Lawyer Monthly - February 2022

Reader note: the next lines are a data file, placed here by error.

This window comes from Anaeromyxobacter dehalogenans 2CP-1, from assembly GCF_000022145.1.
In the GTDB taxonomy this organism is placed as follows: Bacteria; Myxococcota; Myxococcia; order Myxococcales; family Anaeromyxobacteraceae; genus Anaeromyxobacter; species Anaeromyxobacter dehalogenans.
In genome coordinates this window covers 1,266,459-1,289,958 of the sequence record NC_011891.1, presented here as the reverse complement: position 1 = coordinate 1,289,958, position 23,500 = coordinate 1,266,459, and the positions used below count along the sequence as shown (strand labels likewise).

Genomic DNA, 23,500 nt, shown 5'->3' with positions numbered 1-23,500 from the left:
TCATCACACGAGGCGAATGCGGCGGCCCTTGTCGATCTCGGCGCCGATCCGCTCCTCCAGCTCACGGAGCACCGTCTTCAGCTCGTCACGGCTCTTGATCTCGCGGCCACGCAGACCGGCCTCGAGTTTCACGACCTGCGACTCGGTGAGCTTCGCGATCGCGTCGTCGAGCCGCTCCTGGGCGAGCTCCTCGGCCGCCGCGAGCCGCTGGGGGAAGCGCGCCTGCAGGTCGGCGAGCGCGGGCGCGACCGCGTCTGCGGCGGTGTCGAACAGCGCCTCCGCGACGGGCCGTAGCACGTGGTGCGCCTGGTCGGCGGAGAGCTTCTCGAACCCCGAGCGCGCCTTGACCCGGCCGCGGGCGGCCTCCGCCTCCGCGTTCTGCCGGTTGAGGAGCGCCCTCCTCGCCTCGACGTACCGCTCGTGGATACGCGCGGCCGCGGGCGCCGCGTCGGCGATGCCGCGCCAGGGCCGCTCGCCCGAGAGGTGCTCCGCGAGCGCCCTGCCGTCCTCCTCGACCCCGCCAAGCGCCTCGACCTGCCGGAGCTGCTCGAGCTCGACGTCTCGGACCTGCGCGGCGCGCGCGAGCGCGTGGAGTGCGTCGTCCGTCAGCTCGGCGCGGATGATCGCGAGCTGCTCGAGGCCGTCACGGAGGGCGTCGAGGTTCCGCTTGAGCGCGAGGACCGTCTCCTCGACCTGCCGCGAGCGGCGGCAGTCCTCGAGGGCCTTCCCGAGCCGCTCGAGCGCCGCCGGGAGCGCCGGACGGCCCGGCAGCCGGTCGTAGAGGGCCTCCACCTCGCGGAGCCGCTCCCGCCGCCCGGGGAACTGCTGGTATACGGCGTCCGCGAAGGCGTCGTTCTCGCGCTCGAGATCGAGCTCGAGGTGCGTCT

26 WWW.LAWYER-MONTHLY.COM | FEB 2022 COMPULSORY MEDIATION: IS THERE AN UPSIDE? documents. Furthermore, in complex, highvalue cases, parties may not feel equipped to mediate until after factual or even expert evidence. Certain types of disputes are also less well suited to mediation, particularly those in which a monetary remedy is not sought, such as applications for declaratory relief where parties need the clarification which only a judgment or award can provide. Furthermore, where a dispute involves a long outstanding debt, then the debtor may simply see mediation as a way further to delay judgment against it. In addition, multi-party cases may be more difficult to mediate, as there may well be “sidebar” disputes between the defendants as to which is likely to be found liable and for what proportion. Finally, if mediation fails, then it has merely added an extra layer of cost to the dispute. For very small disputes in the courts, where there may be provision of “fixed fee” mediation, and where recovery of costs may be limited in any event, this is not likely to be a significant consideration. In very high-value cases, the cost of mediation may be a fraction of the overall costs of fighting a dispute to the end, so that it would be worth the risk of additional costs. However, in “medium-sized” cases, particularly where the contract makes mediation a mandatory precursor to commencing proceedings but does not include a pre-agreed mediation process, mediation costs might end up representing a significant percentage of the total costs if the parties become enmeshed in “satellite litigation” over the choice of mediator or the details of the mediation agreement and end up producing lengthy “mediation statements” which are nearly as detailed as pleadings, but still fail to settle. Conclusion There are clear potential advantages of mediation in many cases, whether litigation or arbitration. However, as regards litigation, civil lawsuits are not all the same and a “one size fits all” approach that requires all litigants to engage in a particular form of mediation at a specific point in the procedural timetable, or as a condition precedent to commencing proceedings, is unlikely to work in practice. As regards arbitration, where both the arbitration itself and any precursor mediation must be a matter of party consent, parties should consider carefully whether they want to make mediation a pre-condition to arbitration and, if so, whether for all types of contract or only some. If they do choose to include mandatory mediation then careful drafting is needed to avoid both costly disputes over whether the dispute resolution clause is valid or whether mediation is or is not mandatory, and to minimise later “satellite disputes” over the mediation process. Pillsbury Winthrop Shaw Pittman LLP is an international law firm with a particular focus on the technology & media, energy, financial, and real estate & construction sectors. Recognised as one of the most innovative law firms by Financial Times and one of the top firms for client service by BTI Consulting, Pillsbury and its lawyers are highly regarded for their forwardthinking approach, their enthusiasm for collaborating across disciplines and their authoritative commercial awareness. Mediation only succeeds if there is a genuine attempt to settle on both sides.

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